Some misconceptions I’ll try to clear up. “She” isn’t making things up, her brain is tricking her that situations and sounds and other things exist and you and most other people perceive it differently. Think of them like optical or auditory illusions. Is it a silhouette of two faces or a vase? Is it a young woman or an old lady in the picture? Is that dress blue or gold? Do you hear, “Yanny” or “Laurel”? or “Brainstorm” or “Green needle”?
Now suppose you look at or listen to the illusion again after a while and your perception changes. Did you make something up or change your mind, or change your story in these cases? Should people be allowed to say you constantly make things up and change your story in these cases? If you see the dress as blue, not gold as your friend does, should she be free to say to others it’s sad and you have a terrible disease? That would feel terribly unfair to you wouldn’t it?
That’s how it feels to be in her position. She’s doing the best she can to understand the world around her, just as you are doing the best you can to figure out what you see or hear when presented with an illusion. And trying to talk her out of her perception would be like trying to tell someone they aren’t sad when you see tears in their eyes— it feels obviously false and invalidating— like you were trying to gaslight their feelings.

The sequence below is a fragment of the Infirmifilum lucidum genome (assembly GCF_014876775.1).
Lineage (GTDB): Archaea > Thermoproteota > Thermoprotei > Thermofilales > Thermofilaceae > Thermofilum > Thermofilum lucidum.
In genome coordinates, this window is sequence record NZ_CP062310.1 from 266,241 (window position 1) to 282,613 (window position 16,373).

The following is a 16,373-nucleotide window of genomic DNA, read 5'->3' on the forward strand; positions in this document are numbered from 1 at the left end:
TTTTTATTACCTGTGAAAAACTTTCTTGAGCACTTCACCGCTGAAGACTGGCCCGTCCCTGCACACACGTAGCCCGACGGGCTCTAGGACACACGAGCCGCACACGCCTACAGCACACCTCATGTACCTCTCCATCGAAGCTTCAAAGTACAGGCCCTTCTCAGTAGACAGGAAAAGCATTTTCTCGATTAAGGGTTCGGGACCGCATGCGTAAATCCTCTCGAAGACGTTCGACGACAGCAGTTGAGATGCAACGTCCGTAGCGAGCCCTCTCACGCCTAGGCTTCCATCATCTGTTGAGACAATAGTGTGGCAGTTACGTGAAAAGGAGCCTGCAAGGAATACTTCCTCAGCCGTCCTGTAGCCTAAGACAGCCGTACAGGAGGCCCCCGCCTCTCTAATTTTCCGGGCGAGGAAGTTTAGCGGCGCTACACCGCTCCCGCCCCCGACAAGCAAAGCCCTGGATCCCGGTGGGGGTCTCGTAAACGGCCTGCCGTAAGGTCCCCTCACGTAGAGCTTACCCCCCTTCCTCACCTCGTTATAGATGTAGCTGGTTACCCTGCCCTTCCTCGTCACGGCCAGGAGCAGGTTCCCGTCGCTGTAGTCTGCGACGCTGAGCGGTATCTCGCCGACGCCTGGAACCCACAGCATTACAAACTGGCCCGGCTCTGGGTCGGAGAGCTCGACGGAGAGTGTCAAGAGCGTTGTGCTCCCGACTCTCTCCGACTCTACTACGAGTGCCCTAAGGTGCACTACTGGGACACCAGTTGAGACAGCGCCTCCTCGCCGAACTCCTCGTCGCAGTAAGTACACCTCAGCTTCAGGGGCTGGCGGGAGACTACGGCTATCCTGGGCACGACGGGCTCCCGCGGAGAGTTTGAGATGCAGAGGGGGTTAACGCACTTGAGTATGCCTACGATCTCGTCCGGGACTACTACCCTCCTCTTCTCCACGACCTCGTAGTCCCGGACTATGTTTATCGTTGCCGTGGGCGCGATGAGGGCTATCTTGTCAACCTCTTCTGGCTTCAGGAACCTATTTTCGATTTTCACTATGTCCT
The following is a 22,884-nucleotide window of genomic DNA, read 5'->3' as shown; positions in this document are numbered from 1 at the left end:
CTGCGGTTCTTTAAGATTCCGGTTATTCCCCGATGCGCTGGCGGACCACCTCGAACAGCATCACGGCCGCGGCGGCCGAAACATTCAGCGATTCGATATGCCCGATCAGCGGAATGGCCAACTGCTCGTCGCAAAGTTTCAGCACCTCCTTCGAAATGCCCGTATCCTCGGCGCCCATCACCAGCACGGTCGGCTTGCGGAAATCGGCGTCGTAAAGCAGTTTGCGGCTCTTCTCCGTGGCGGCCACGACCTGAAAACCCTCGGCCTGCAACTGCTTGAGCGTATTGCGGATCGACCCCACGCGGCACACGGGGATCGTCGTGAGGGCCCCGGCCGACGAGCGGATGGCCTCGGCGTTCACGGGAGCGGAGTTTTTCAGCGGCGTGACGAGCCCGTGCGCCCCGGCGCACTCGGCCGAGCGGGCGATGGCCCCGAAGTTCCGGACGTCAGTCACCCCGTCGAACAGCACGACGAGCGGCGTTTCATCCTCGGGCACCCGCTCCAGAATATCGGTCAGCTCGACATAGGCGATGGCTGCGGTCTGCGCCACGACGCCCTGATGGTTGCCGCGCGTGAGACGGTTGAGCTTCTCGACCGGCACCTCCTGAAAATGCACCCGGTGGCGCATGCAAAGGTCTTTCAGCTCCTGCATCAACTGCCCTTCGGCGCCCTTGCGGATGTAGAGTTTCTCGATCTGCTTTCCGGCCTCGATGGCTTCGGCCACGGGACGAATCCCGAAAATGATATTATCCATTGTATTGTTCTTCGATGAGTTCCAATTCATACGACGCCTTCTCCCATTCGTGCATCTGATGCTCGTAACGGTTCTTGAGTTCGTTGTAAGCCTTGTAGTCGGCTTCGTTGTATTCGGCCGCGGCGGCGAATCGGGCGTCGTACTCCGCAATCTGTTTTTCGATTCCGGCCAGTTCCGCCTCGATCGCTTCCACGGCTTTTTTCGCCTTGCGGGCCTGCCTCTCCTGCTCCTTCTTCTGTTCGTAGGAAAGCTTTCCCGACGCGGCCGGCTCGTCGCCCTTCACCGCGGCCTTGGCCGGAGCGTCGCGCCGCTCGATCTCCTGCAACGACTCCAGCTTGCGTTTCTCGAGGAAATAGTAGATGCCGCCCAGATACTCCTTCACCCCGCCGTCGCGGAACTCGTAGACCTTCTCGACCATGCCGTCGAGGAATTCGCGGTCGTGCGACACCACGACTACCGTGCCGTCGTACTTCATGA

Now imagine these illusions were commonplace, say ten percent of the time and you weren’t aware it was happening. That’s similar to her experience. She’s having cognitive illusions instead of auditory or visual ones. If you can start empathizing with her situation, rather than devaluing her by arguing about her being “wrong” for seeing a gold dress instead of a blue one, or try to agree to disagree and let go of black or white (or blue or gold) reality, then you’ll make more progress.
Disclaimer: While I am a part-time caregiver of my brother and father with SMI, I was diagnosed with SZA over thirty years ago. I’m an advocate of appropriate drug treatments for SMI, but I feel they are incomplete treatments and additional CBT, supportive talk and psychosocial therapies are helpful where feasible. Any drug advice is from personal experience or research and not a substitute for qualified Psychiatric care.